Putting real meaning in 'dignity of labour'

Yesterday, on May 1, Mumbai marked Maharashtra Day with a slew of functions across the city. There was the annual march at Shivaji Park, an annual event long awaited by several Mumbaikars, who thronged the nursery of Indian cricket to watch the parade. For others there were several cultural performances, including traditional music and dance with an accent on the indigenous.

This focus on Maharashtra overshadowed the other occasion on May 1, which is also Labour Day. The International Workers’ Day (also known as May Day) is a celebration of the international labour movement. May 1 is a national holiday in more than 80 countries and is celebrated unofficially in many other countries. May Day is tied to labour movements for communist and socialist political parties.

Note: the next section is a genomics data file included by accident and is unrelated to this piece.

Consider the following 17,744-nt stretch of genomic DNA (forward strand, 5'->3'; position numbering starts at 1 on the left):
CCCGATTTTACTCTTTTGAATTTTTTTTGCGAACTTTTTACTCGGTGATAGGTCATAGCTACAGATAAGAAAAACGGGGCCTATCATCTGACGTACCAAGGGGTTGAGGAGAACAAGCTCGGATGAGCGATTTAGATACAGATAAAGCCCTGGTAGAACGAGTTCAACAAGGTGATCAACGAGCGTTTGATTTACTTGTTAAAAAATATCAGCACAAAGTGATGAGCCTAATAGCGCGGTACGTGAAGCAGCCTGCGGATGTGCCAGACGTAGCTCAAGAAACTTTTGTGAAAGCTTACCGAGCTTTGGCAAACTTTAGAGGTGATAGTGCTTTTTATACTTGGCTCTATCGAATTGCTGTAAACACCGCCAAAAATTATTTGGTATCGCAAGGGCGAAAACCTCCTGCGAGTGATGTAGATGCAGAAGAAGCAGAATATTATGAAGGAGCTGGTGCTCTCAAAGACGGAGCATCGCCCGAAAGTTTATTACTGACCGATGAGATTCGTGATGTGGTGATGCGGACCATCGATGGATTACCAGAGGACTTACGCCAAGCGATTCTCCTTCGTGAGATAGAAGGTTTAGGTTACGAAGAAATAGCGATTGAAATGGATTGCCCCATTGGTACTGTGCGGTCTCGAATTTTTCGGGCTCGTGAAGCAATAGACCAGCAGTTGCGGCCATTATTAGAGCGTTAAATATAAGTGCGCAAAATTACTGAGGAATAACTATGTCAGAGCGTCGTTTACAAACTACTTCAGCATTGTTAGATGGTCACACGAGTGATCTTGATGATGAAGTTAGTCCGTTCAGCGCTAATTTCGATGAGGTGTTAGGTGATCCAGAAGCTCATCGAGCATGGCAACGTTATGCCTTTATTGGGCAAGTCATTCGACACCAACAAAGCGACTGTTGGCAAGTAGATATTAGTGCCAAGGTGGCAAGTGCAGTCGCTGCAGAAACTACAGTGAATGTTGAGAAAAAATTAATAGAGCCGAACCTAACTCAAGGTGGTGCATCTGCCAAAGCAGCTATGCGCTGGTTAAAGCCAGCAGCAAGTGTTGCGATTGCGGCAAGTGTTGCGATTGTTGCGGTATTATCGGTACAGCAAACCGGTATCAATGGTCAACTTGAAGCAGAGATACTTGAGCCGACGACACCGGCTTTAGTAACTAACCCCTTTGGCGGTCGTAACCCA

Though the labour union movement is on the wane in the city, it is time we stress on one aspect which seems to be missing in our everyday lives the dignity of labour.

Here, unlike in the West, there is a tendency to look down on the lower rungs of the workforce. Blue collar workers, labourers, hired help; they are all part of our societal structure, but very often, people in that strata do not command any respect. Conservancy workers, those who do such a vital job for the city, feel the sting of being shunned and looked down upon the most. This is unlike the West, where any kind of work and worker is not saddled with shame. In fact, by and large there is dignity of labour. They too, are considered an integral and important part of the workforce.

This kind of attitude needs to be inculcated here as well, and at an early age, so that it becomes ingrained in us. A Mumbai school took young students on a field trip to a construction site where they cut a cake with labourers to mark the day. It was a small but welcome attempt to put real meaning into the phrase, ‘dignity of labour’.

Let introspection and subsequent efforts be aimed toward taking out the shame in any kind of work.

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